Active site residues governing substrate selectivity and polyketide chain length in aloesone synthase

Authors


I. Abe, School of Pharmaceutical Sciences, University of Shizuoka, 52-1 Yada, Shizuoka 422-8526, Japan
Tel./Fax: +81 54 264 5662
E-mail: abei@ys7.u-shizuoka-ken.ac.jp

Abstract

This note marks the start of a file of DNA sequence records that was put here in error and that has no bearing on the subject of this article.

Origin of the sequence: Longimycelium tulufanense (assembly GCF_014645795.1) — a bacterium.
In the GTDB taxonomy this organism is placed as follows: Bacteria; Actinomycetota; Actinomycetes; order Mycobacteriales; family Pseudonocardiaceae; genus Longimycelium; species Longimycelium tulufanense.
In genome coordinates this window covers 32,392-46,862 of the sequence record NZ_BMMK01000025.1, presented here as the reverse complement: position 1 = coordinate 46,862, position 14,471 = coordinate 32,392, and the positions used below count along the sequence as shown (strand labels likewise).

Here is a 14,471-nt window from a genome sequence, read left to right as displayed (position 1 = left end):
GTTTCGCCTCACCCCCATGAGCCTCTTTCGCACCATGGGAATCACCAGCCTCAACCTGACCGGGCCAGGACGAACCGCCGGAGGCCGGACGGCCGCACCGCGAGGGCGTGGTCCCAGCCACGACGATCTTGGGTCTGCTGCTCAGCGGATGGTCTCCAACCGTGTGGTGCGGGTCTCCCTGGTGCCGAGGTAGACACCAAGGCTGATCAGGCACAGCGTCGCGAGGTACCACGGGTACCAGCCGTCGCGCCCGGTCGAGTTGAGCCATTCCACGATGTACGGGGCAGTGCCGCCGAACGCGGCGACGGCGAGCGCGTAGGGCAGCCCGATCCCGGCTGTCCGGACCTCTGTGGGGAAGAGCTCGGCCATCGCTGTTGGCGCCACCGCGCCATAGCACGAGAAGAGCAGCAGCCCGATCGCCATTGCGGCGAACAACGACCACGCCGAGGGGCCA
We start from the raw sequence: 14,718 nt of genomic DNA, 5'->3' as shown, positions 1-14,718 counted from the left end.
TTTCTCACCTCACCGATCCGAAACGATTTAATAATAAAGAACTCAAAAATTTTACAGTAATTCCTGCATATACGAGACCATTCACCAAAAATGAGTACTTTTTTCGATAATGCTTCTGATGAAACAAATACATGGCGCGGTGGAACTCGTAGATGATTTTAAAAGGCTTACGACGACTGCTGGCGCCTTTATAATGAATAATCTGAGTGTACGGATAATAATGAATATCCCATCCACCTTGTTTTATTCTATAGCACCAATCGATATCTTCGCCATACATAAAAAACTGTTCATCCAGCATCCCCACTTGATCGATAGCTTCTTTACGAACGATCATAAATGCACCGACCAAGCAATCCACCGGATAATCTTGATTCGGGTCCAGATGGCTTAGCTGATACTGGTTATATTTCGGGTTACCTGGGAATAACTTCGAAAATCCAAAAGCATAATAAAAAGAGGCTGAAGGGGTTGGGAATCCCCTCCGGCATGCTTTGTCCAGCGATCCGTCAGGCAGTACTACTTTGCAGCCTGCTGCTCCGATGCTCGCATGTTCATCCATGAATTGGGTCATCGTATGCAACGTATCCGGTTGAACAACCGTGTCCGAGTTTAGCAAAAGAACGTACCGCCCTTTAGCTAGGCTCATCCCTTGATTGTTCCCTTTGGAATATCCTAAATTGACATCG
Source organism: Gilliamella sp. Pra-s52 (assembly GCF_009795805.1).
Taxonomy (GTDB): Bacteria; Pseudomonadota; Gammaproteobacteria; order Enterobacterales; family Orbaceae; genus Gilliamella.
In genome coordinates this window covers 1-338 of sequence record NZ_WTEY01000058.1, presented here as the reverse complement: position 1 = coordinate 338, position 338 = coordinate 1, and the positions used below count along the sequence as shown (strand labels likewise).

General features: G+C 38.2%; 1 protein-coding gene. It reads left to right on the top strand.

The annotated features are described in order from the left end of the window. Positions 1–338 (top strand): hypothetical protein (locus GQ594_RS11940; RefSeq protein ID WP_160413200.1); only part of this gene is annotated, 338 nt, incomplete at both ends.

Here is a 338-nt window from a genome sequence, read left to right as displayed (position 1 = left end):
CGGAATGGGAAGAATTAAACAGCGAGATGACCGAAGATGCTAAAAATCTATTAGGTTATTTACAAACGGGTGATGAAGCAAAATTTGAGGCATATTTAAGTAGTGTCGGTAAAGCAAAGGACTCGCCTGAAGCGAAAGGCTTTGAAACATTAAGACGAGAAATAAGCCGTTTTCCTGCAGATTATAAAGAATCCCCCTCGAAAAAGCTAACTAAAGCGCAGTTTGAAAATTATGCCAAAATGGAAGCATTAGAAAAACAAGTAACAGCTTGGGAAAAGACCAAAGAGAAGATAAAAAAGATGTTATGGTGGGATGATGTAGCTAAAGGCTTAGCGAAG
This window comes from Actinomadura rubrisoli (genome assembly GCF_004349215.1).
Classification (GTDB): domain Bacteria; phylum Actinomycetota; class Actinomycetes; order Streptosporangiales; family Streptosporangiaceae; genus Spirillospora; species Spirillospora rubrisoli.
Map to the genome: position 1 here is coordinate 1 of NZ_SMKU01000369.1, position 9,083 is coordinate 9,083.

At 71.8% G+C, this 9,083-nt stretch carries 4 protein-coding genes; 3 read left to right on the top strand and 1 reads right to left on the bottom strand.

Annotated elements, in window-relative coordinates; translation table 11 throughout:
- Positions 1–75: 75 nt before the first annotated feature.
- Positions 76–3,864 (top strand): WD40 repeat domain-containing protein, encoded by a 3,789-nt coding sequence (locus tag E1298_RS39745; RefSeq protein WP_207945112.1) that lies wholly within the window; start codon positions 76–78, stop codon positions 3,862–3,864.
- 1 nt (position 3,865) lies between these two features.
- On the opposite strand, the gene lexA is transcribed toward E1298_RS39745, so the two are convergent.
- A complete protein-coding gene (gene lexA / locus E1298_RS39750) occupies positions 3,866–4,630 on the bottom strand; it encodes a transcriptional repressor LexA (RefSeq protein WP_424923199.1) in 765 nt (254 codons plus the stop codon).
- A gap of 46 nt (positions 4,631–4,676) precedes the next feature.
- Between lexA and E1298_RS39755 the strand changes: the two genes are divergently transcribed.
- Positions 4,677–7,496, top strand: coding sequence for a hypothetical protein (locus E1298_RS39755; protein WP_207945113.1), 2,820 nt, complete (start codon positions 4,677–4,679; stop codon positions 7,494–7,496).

Aloesone synthase (ALS) and chalcone synthase (CHS) are plant-specific type III poyketide synthases sharing 62% amino acid sequence identity. ALS selects acetyl-CoA as a starter and carries out six successive condensations with malonyl-CoA to produce a heptaketide aloesone, whereas CHS catalyses condensations of 4-coumaroyl-CoA with three malonyl-CoAs to generate chalcone. In ALS, CHS's Thr197, Gly256, and Ser338, the active site residues lining the initiation/elongation cavity, are uniquely replaced with Ala, Leu, and Thr, respectively. A homology model predicted that the active site architecture of ALS combines a ‘horizontally restricting’ G256L substitution with a ‘downward expanding’ T197A replacement relative to CHS. Moreover, ALS has an additional buried pocket that extends into the ‘floor’ of the active site cavity. The steric modulation thus facilitates ALS to utilize the smaller acetyl-CoA starter while providing adequate volume for the additional polyketide chain extensions. In fact, it was demonstrated that CHS-like point mutations at these positions (A197T, L256G, and T338S) completely abolished the heptaketide producing activity. Instead, A197T mutant yielded a pentaketide, 2,7-dihydroxy-5-methylchromone, while L256G and T338S just afforded a triketide, triacetic acid lactone. In contrast, L256G accepted 4-coumaroyl-CoA as starter to efficiently produce a tetraketide, 4-coumaroyltriacetic acid lactone. These results suggested that Gly256 determines starter substrate selectivity, while Thr197 located at the entrance of the buried pocket controls polyketide chain length. Finally, Ser338 in proximity of the catalytic Cys164 guides the linear polyketide intermediate to extend into the pocket, thus leading to formation of the hepataketide in Rheum palmatum ALS.

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